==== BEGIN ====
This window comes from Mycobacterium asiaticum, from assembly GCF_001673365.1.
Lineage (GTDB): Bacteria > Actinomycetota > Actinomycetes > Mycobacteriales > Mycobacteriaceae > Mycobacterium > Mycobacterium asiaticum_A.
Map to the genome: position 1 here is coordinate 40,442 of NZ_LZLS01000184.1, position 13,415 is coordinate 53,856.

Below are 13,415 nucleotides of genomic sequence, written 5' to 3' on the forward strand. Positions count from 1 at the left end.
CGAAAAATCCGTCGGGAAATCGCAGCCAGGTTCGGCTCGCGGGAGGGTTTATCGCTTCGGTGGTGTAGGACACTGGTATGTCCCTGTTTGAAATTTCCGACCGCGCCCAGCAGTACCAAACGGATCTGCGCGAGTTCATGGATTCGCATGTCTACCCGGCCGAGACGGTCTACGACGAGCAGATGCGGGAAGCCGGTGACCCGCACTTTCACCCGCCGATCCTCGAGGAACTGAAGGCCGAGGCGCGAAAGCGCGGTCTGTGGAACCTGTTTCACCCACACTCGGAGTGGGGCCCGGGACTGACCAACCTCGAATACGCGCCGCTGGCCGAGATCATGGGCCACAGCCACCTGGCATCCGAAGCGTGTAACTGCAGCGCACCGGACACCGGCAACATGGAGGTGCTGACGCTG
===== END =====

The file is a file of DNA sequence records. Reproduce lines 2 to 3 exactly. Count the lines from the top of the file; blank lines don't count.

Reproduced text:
Lineage (GTDB): Bacteria > Actinomycetota > Actinomycetes > Mycobacteriales > Mycobacteriaceae > Mycobacterium > Mycobacterium asiaticum_A.
Map to the genome: position 1 here is coordinate 40,442 of NZ_LZLS01000184.1, position 13,415 is coordinate 53,856.